The Dust Brothers
The best time for judging a movie soundtrack solely on its musical merits is before you've seen the film. Actually, it's probably the only time that you can even give it a fair listen without your mind conjuring up images from the film that were either good and bad and putting their own sway on the individual tracks. Of course, part of how a soundtrack works is also how well it fits with the film, which is why the Dust Brothers have created a winner with this one.
It's actually kind of strange that the duo opted to go with a soundtrack for their full-length debut of original music (they've been around for nearly 10 years doing remixes and producing other work like Becks Odelay and the Beastie Boys' Pauls Boutique). In the time that they've been around, they've become almost a household name in music field, even though they've never really released anything more than a single on their own. When I heard nearly half a year ago that they were attached to the David Fincher film, I was drooling in anticipation. Not only was he one of my favorite directors, but I was really wondering what the Dust Brothers could come up with for original music (instead of just leaving their grubby handprints all over everyone else's). They more I thought about it, the more it seemed like a great match between the visual stylings of Fincher and the aural ones of the Dust Brothers.
The soundtrack itself clocks in at just under an hour long, although after hearing it in it's entirety, I almost have reason to believe that it was cut down from a lot more. Like the film, it jumps all over the place and comes at you from different directions all the time, sometimes favoring a full-on assault of sound, while at other times it's content to linger in ambience for awhile.
The disc starts off with a faint buzzing noise and a soft beat before dropping off into almost nothing and revving up again with the original parts amplified and a touch of horns thrown over the top. Of course, it doesn't stop there and ends up going through about 3 more little parts before winding down into a mellow finale. It's sketchy-sounding and fits perfectly with it's title "Who Is Tyler Durden?" The disc revs up even more with the second track "Homework." With a little lick of guitar and a nice beat, it moves along for almost two minutes before falling off into yet another section with distorted horns and a bit of Rhodes organ. "What Is Fight Club?" oozes with a nice foreboding synth, while "Single Serving Jack" kicks some old school beats for awhile before slowing down to a more laid-back beat and some scratching and pianos over the end.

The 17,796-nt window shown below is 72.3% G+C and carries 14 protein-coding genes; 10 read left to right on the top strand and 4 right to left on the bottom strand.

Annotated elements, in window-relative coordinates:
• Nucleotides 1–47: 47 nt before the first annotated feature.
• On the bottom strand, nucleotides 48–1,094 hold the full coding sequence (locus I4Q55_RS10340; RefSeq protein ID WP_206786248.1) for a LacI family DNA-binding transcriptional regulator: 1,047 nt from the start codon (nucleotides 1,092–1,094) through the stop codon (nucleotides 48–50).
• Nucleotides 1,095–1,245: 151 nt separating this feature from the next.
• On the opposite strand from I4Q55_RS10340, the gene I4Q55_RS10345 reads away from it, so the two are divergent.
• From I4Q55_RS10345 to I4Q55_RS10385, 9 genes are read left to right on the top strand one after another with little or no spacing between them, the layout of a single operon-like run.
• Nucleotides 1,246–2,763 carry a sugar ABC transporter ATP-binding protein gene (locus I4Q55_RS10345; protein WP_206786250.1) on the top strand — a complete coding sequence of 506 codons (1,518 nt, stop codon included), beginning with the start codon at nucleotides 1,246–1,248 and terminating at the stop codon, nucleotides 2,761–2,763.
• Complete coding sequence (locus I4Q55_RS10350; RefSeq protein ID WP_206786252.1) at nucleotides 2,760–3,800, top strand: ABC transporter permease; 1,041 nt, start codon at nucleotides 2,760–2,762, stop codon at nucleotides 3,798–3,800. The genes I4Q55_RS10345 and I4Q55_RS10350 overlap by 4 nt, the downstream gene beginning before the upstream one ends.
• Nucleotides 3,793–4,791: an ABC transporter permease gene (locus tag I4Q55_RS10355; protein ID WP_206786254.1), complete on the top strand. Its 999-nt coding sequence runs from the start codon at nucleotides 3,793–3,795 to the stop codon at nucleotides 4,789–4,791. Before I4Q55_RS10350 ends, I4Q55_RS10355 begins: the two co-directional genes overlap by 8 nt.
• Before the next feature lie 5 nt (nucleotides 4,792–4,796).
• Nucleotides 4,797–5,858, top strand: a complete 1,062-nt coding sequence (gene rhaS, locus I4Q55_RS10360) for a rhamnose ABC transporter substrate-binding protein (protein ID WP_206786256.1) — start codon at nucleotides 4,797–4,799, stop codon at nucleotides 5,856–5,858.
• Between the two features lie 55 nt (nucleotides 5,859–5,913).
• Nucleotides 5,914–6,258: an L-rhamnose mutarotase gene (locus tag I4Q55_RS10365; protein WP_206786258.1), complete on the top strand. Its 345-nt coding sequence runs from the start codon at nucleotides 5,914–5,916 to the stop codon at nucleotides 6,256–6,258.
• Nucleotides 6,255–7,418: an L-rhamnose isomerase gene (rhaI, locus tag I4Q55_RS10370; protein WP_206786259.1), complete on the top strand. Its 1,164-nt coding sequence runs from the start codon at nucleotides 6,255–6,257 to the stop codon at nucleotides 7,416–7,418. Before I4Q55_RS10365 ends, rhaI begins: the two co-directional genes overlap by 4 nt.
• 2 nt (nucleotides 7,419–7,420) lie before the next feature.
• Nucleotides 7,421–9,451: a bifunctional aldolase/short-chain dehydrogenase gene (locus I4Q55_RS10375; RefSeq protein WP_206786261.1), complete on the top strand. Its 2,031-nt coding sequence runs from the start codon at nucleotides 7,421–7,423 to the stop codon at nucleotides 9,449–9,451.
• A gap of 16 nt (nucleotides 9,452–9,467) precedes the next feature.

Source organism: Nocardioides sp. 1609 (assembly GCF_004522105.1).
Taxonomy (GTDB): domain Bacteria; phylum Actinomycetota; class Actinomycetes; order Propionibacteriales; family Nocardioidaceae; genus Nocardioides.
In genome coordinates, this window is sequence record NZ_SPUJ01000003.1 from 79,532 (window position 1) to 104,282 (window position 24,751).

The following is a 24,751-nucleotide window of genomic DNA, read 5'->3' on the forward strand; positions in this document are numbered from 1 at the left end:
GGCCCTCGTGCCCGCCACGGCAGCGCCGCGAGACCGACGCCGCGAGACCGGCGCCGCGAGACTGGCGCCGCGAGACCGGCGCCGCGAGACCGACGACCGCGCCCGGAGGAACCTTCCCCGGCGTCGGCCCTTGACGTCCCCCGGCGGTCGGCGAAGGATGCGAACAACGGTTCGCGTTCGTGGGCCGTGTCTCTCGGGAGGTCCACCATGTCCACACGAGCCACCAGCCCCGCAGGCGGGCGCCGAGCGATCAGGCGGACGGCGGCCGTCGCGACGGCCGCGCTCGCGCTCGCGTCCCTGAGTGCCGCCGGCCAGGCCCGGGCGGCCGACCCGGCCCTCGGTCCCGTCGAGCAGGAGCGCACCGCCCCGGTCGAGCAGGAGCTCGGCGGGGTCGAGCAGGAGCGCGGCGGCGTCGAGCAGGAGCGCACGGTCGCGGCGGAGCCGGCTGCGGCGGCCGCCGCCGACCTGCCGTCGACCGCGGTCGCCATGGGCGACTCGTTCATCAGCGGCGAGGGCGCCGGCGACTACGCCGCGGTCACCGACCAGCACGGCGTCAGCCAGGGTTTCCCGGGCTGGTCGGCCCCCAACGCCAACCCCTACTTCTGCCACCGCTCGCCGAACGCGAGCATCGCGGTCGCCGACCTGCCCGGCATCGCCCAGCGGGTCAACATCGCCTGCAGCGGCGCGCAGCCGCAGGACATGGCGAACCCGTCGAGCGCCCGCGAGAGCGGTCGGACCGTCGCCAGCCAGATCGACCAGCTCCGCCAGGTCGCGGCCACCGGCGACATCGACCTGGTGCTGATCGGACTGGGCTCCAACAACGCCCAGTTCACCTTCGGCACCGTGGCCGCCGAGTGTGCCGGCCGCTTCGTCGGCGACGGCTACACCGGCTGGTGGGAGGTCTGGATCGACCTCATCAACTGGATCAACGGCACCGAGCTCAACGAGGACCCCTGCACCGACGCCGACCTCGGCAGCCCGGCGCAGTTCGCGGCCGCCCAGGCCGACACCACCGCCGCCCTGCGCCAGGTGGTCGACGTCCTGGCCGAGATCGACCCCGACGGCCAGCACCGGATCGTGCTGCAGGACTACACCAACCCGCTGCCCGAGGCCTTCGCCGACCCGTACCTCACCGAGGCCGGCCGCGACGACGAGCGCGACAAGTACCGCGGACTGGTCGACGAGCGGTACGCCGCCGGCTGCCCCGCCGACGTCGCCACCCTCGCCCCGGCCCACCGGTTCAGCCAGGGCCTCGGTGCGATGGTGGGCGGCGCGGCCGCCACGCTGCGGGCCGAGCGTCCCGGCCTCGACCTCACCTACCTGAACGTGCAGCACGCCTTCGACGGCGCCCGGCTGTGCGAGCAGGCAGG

Changing up styles yet again, "Corporate World" sounds like a television jingle gone bad with it's drum-machine samba rhythym and little chimes. Even it can't stay that way for long, though, and eventually breaks off into a sludging track. "Psycho Boy Jack" steps things up a notch again with an uber-tweaked little acid-sound and some meaty guitars. From there, the disc slows down a bit, including a very nice downtempo track entitled "Jack's Smirking Revenge." "Stealing Fat" almost feels out of place coming up next with it's thrashing guitar ending and distorted screaming. From there, it goes into the murky "Chemical Burn" and seducto "Marla" (fitting nicely as a theme track) before totally kicking it with a vocodor on the first part of "Space Monkeys." The second half of the track turns into what sounds like a beastly mix of carnival freakshow music. The album closes out with "Finding The Bomb," and the duo ups the tempo one final time and drops some harsher noises into the mix.
Overall, it's a great soundtrack whether you've seen the film or not. It might be better to listen to when you're having a short attention span, as the styles change-up so often, but it's very well constructed (what else did you expect from the Dust Brothers?) and just makes me even more interested in what their debut proper will sound like (if they're even working on one).